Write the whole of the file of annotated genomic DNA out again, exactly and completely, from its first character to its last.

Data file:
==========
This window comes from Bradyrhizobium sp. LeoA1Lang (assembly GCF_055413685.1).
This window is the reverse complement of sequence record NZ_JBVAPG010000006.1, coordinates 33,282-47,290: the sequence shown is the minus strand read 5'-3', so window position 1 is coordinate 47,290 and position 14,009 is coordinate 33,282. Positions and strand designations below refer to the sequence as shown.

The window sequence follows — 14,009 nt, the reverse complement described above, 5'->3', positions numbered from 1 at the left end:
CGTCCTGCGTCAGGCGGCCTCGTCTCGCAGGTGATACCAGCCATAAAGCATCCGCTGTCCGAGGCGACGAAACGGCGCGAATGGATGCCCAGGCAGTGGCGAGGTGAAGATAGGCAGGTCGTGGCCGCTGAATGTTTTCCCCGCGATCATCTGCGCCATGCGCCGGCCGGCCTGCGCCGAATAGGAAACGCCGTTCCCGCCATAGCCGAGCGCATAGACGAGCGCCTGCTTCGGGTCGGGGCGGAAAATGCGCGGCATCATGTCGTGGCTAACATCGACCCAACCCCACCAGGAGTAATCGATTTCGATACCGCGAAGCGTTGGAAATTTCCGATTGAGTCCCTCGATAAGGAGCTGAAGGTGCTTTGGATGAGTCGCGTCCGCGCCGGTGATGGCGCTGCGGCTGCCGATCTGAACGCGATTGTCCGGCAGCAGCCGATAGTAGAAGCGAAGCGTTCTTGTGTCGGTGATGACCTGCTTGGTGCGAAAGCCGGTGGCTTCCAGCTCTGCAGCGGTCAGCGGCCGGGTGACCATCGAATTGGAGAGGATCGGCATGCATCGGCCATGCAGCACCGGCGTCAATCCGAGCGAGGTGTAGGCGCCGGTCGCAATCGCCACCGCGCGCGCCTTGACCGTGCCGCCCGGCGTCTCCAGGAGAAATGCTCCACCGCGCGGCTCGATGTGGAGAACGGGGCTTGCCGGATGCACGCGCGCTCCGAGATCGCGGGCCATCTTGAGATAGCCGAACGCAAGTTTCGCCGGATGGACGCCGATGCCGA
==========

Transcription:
This window comes from Bradyrhizobium sp. LeoA1Lang (assembly GCF_055413685.1).
This window is the reverse complement of sequence record NZ_JBVAPG010000006.1, coordinates 33,282-47,290: the sequence shown is the minus strand read 5'-3', so window position 1 is coordinate 47,290 and position 14,009 is coordinate 33,282. Positions and strand designations below refer to the sequence as shown.

The window sequence follows — 14,009 nt, the reverse complement described above, 5'->3', positions numbered from 1 at the left end:
CGTCCTGCGTCAGGCGGCCTCGTCTCGCAGGTGATACCAGCCATAAAGCATCCGCTGTCCGAGGCGACGAAACGGCGCGAATGGATGCCCAGGCAGTGGCGAGGTGAAGATAGGCAGGTCGTGGCCGCTGAATGTTTTCCCCGCGATCATCTGCGCCATGCGCCGGCCGGCCTGCGCCGAATAGGAAACGCCGTTCCCGCCATAGCCGAGCGCATAGACGAGCGCCTGCTTCGGGTCGGGGCGGAAAATGCGCGGCATCATGTCGTGGCTAACATCGACCCAACCCCACCAGGAGTAATCGATTTCGATACCGCGAAGCGTTGGAAATTTCCGATTGAGTCCCTCGATAAGGAGCTGAAGGTGCTTTGGATGAGTCGCGTCCGCGCCGGTGATGGCGCTGCGGCTGCCGATCTGAACGCGATTGTCCGGCAGCAGCCGATAGTAGAAGCGAAGCGTTCTTGTGTCGGTGATGACCTGCTTGGTGCGAAAGCCGGTGGCTTCCAGCTCTGCAGCGGTCAGCGGCCGGGTGACCATCGAATTGGAGAGGATCGGCATGCATCGGCCATGCAGCACCGGCGTCAATCCGAGCGAGGTGTAGGCGCCGGTCGCAATCGCCACCGCGCGCGCCTTGACCGTGCCGCCCGGCGTCTCCAGGAGAAATGCTCCACCGCGCGGCTCGATGTGGAGAACGGGGCTTGCCGGATGCACGCGCGCTCCGAGATCGCGGGCCATCTTGAGATAGCCGAACGCAAGTTTCGCCGGATGGACGCCGATGCCGA